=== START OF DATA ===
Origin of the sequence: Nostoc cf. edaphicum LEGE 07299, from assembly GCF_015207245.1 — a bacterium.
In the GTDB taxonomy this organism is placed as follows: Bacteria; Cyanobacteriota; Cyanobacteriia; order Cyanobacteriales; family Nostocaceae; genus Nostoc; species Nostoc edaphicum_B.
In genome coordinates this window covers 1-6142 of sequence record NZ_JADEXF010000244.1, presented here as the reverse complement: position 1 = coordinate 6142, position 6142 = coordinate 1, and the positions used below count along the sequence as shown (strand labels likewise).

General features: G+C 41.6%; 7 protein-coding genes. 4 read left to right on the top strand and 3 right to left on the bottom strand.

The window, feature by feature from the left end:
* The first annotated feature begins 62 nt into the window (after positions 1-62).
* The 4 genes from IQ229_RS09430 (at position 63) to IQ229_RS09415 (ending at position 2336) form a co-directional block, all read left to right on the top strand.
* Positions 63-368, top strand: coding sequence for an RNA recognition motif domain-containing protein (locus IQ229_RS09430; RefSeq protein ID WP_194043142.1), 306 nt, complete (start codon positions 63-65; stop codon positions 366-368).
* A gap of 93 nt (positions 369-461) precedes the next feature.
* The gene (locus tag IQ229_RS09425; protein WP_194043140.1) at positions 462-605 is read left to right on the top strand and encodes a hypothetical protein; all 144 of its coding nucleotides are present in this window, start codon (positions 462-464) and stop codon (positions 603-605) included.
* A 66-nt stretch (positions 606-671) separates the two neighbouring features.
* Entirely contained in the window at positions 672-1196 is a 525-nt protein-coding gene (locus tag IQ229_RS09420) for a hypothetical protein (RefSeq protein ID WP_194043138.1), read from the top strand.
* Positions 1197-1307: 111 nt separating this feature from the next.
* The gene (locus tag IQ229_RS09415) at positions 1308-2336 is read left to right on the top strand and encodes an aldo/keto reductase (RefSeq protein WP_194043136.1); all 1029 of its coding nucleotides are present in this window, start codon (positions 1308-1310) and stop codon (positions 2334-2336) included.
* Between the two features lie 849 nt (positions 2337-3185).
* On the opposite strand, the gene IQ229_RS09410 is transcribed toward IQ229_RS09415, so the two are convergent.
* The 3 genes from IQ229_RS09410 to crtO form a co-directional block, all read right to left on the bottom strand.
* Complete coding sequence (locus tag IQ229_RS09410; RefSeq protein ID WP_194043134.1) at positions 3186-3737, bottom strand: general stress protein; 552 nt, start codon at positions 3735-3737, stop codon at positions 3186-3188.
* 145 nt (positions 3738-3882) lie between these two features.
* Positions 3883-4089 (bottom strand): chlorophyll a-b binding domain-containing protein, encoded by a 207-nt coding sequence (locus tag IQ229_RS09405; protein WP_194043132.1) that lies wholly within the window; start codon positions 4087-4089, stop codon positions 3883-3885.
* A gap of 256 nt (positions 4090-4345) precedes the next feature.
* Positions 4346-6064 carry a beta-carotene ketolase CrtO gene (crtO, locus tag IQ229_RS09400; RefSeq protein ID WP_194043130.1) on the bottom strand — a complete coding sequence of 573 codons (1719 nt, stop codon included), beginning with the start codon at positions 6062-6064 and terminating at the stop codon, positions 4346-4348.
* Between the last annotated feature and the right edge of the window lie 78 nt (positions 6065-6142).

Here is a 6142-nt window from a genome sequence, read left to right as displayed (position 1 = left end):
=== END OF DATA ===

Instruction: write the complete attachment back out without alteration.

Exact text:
Origin of the sequence: Nostoc cf. edaphicum LEGE 07299, from assembly GCF_015207245.1 — a bacterium.
In the GTDB taxonomy this organism is placed as follows: Bacteria; Cyanobacteriota; Cyanobacteriia; order Cyanobacteriales; family Nostocaceae; genus Nostoc; species Nostoc edaphicum_B.
In genome coordinates this window covers 1-6142 of sequence record NZ_JADEXF010000244.1, presented here as the reverse complement: position 1 = coordinate 6142, position 6142 = coordinate 1, and the positions used below count along the sequence as shown (strand labels likewise).

General features: G+C 41.6%; 7 protein-coding genes. 4 read left to right on the top strand and 3 right to left on the bottom strand.

The window, feature by feature from the left end:
* The first annotated feature begins 62 nt into the window (after positions 1-62).
* The 4 genes from IQ229_RS09430 (at position 63) to IQ229_RS09415 (ending at position 2336) form a co-directional block, all read left to right on the top strand.
* Positions 63-368, top strand: coding sequence for an RNA recognition motif domain-containing protein (locus IQ229_RS09430; RefSeq protein ID WP_194043142.1), 306 nt, complete (start codon positions 63-65; stop codon positions 366-368).
* A gap of 93 nt (positions 369-461) precedes the next feature.
* The gene (locus tag IQ229_RS09425; protein WP_194043140.1) at positions 462-605 is read left to right on the top strand and encodes a hypothetical protein; all 144 of its coding nucleotides are present in this window, start codon (positions 462-464) and stop codon (positions 603-605) included.
* A 66-nt stretch (positions 606-671) separates the two neighbouring features.
* Entirely contained in the window at positions 672-1196 is a 525-nt protein-coding gene (locus tag IQ229_RS09420) for a hypothetical protein (RefSeq protein ID WP_194043138.1), read from the top strand.
* Positions 1197-1307: 111 nt separating this feature from the next.
* The gene (locus tag IQ229_RS09415) at positions 1308-2336 is read left to right on the top strand and encodes an aldo/keto reductase (RefSeq protein WP_194043136.1); all 1029 of its coding nucleotides are present in this window, start codon (positions 1308-1310) and stop codon (positions 2334-2336) included.
* Between the two features lie 849 nt (positions 2337-3185).
* On the opposite strand, the gene IQ229_RS09410 is transcribed toward IQ229_RS09415, so the two are convergent.
* The 3 genes from IQ229_RS09410 to crtO form a co-directional block, all read right to left on the bottom strand.
* Complete coding sequence (locus tag IQ229_RS09410; RefSeq protein ID WP_194043134.1) at positions 3186-3737, bottom strand: general stress protein; 552 nt, start codon at positions 3735-3737, stop codon at positions 3186-3188.
* 145 nt (positions 3738-3882) lie between these two features.
* Positions 3883-4089 (bottom strand): chlorophyll a-b binding domain-containing protein, encoded by a 207-nt coding sequence (locus tag IQ229_RS09405; protein WP_194043132.1) that lies wholly within the window; start codon positions 4087-4089, stop codon positions 3883-3885.
* A gap of 256 nt (positions 4090-4345) precedes the next feature.
* Positions 4346-6064 carry a beta-carotene ketolase CrtO gene (crtO, locus tag IQ229_RS09400; RefSeq protein ID WP_194043130.1) on the bottom strand — a complete coding sequence of 573 codons (1719 nt, stop codon included), beginning with the start codon at positions 6062-6064 and terminating at the stop codon, positions 4346-4348.
* Between the last annotated feature and the right edge of the window lie 78 nt (positions 6065-6142).

Here is a 6142-nt window from a genome sequence, read left to right as displayed (position 1 = left end):